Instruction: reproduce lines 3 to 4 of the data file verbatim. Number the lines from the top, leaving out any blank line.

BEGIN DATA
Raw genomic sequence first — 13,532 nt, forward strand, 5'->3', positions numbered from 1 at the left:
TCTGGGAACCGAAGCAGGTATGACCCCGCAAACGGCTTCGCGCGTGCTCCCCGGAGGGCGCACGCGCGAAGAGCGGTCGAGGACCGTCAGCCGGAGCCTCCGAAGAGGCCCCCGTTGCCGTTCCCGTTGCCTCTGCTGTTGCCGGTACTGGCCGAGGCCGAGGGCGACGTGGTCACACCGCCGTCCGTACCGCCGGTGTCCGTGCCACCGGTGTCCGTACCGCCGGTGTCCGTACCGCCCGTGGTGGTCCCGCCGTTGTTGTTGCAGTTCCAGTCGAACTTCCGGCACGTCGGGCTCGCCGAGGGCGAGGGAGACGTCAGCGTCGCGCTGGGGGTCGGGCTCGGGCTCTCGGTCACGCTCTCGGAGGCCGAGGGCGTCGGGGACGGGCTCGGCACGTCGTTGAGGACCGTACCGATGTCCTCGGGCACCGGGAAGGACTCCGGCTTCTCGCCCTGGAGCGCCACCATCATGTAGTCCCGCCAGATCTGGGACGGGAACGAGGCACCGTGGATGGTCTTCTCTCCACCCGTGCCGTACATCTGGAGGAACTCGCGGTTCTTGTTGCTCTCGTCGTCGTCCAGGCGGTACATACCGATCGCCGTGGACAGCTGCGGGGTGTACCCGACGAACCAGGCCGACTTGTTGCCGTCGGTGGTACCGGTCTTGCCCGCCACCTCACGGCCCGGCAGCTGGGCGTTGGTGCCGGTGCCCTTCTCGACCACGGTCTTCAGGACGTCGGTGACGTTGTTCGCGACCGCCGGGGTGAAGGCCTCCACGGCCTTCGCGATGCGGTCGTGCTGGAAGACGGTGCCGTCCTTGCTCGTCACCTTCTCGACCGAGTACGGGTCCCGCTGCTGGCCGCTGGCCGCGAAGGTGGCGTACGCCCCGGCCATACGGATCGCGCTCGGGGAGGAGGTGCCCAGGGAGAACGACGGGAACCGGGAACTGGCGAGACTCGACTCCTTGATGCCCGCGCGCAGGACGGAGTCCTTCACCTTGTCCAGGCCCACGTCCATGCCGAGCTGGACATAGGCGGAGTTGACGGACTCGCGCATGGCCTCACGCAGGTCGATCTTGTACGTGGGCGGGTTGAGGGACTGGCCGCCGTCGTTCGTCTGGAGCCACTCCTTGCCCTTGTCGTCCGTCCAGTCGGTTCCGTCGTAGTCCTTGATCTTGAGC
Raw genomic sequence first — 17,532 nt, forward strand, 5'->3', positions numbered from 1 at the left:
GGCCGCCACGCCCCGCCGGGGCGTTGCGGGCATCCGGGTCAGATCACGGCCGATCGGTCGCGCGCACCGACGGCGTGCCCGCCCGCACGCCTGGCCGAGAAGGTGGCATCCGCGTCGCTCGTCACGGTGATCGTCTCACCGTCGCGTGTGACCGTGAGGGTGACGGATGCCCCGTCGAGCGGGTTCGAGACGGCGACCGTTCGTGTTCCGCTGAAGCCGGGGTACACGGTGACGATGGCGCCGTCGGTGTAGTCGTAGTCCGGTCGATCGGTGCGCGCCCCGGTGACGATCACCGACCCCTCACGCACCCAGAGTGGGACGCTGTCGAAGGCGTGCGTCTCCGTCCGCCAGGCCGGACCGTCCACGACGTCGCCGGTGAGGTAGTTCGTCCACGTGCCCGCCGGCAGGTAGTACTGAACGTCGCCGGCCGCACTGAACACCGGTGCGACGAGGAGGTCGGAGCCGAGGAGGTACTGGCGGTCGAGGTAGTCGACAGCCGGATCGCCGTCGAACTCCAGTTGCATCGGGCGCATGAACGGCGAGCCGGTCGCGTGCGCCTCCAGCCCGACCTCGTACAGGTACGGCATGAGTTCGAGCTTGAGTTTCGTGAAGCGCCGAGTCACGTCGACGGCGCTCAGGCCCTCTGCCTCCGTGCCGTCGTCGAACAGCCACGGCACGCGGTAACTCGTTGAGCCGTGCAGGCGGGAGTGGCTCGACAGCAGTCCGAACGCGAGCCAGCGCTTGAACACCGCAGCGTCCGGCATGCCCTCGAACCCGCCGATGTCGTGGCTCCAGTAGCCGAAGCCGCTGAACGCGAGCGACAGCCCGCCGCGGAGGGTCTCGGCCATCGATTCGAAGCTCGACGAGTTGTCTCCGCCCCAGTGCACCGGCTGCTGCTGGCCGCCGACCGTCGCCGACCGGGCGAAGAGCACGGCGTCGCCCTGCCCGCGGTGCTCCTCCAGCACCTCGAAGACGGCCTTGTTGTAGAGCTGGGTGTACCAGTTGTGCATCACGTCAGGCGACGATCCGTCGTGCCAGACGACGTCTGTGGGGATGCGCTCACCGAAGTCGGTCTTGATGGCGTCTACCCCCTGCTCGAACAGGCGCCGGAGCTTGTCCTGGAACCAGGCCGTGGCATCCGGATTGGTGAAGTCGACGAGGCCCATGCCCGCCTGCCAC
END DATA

Raw genomic sequence first — 17,532 nt, forward strand, 5'->3', positions numbered from 1 at the left:
GGCCGCCACGCCCCGCCGGGGCGTTGCGGGCATCCGGGTCAGATCACGGCCGATCGGTCGCGCGCACCGACGGCGTGCCCGCCCGCACGCCTGGCCGAGAAGGTGGCATCCGCGTCGCTCGTCACGGTGATCGTCTCACCGTCGCGTGTGACCGTGAGGGTGACGGATGCCCCGTCGAGCGGGTTCGAGACGGCGACCGTTCGTGTTCCGCTGAAGCCGGGGTACACGGTGACGATGGCGCCGTCGGTGTAGTCGTAGTCCGGTCGATCGGTGCGCGCCCCGGTGACGATCACCGACCCCTCACGCACCCAGAGTGGGACGCTGTCGAAGGCGTGCGTCTCCGTCCGCCAGGCCGGACCGTCCACGACGTCGCCGGTGAGGTAGTTCGTCCACGTGCCCGCCGGCAGGTAGTACTGAACGTCGCCGGCCGCACTGAACACCGGTGCGACGAGGAGGTCGGAGCCGAGGAGGTACTGGCGGTCGAGGTAGTCGACAGCCGGATCGCCGTCGAACTCCAGTTGCATCGGGCGCATGAACGGCGAGCCGGTCGCGTGCGCCTCCAGCCCGACCTCGTACAGGTACGGCATGAGTTCGAGCTTGAGTTTCGTGAAGCGCCGAGTCACGTCGACGGCGCTCAGGCCCTCTGCCTCCGTGCCGTCGTCGAACAGCCACGGCACGCGGTAACTCGTTGAGCCGTGCAGGCGGGAGTGGCTCGACAGCAGTCCGAACGCGAGCCAGCGCTTGAACACCGCAGCGTCCGGCATGCCCTCGAACCCGCCGATGTCGTGGCTCCAGTAGCCGAAGCCGCTGAACGCGAGCGACAGCCCGCCGCGGAGGGTCTCGGCCATCGATTCGAAGCTCGACGAGTTGTCTCCGCCCCAGTGCACCGGCTGCTGCTGGCCGCCGACCGTCGCCGACCGGGCGAAGAGCACGGCGTCGCCCTGCCCGCGGTGCTCCTCCAGCACCTCGAAGACGGCCTTGTTGTAGAGCTGGGTGTACCAGTTGTGCATCACGTCAGGCGACGATCCGTCGTGCCAGACGACGTCTGTGGGGATGCGCTCACCGAAGTCGGTCTTGATGGCGTCTACCCCCTGCTCGAACAGGCGCCGGAGCTTGTCCTGGAACCAGGCCGTGGCATCCGGATTGGTGAAGTCGACGAGGCCCATGCCCGCCTGCCAC